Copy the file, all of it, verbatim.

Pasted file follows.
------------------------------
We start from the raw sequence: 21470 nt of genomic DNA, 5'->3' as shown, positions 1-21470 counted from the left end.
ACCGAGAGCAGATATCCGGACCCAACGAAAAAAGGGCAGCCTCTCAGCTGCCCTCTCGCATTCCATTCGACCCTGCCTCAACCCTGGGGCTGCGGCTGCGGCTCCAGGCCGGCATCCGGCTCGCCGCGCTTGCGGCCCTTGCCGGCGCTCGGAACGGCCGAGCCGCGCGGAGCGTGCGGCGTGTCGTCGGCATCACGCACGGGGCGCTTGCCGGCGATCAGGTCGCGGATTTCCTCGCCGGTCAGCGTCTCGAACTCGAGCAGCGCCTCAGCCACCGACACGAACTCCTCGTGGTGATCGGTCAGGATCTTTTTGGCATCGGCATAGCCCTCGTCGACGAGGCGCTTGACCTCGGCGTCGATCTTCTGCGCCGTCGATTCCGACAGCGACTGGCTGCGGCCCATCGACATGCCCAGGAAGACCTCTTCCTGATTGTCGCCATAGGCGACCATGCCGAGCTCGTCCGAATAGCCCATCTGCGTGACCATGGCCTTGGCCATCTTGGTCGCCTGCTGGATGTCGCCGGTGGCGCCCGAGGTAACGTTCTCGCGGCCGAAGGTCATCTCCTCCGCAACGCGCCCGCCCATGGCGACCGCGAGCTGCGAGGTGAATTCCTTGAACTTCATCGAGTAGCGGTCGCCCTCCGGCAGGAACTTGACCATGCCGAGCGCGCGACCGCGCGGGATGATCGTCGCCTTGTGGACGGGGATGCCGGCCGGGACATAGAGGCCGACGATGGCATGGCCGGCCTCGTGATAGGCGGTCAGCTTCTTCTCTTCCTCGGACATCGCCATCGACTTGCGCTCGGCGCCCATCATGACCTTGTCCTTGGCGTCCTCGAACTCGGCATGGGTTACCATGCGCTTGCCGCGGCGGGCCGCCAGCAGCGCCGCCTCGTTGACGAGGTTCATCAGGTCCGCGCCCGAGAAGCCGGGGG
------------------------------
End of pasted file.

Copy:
We start from the raw sequence: 21470 nt of genomic DNA, 5'->3' as shown, positions 1-21470 counted from the left end.
ACCGAGAGCAGATATCCGGACCCAACGAAAAAAGGGCAGCCTCTCAGCTGCCCTCTCGCATTCCATTCGACCCTGCCTCAACCCTGGGGCTGCGGCTGCGGCTCCAGGCCGGCATCCGGCTCGCCGCGCTTGCGGCCCTTGCCGGCGCTCGGAACGGCCGAGCCGCGCGGAGCGTGCGGCGTGTCGTCGGCATCACGCACGGGGCGCTTGCCGGCGATCAGGTCGCGGATTTCCTCGCCGGTCAGCGTCTCGAACTCGAGCAGCGCCTCAGCCACCGACACGAACTCCTCGTGGTGATCGGTCAGGATCTTTTTGGCATCGGCATAGCCCTCGTCGACGAGGCGCTTGACCTCGGCGTCGATCTTCTGCGCCGTCGATTCCGACAGCGACTGGCTGCGGCCCATCGACATGCCCAGGAAGACCTCTTCCTGATTGTCGCCATAGGCGACCATGCCGAGCTCGTCCGAATAGCCCATCTGCGTGACCATGGCCTTGGCCATCTTGGTCGCCTGCTGGATGTCGCCGGTGGCGCCCGAGGTAACGTTCTCGCGGCCGAAGGTCATCTCCTCCGCAACGCGCCCGCCCATGGCGACCGCGAGCTGCGAGGTGAATTCCTTGAACTTCATCGAGTAGCGGTCGCCCTCCGGCAGGAACTTGACCATGCCGAGCGCGCGACCGCGCGGGATGATCGTCGCCTTGTGGACGGGGATGCCGGCCGGGACATAGAGGCCGACGATGGCATGGCCGGCCTCGTGATAGGCGGTCAGCTTCTTCTCTTCCTCGGACATCGCCATCGACTTGCGCTCGGCGCCCATCATGACCTTGTCCTTGGCGTCCTCGAACTCGGCATGGGTTACCATGCGCTTGCCGCGGCGGGCCGCCAGCAGCGCCGCCTCGTTGACGAGGTTCATCAGGTCCGCGCCCGAGAAGCCGGGGG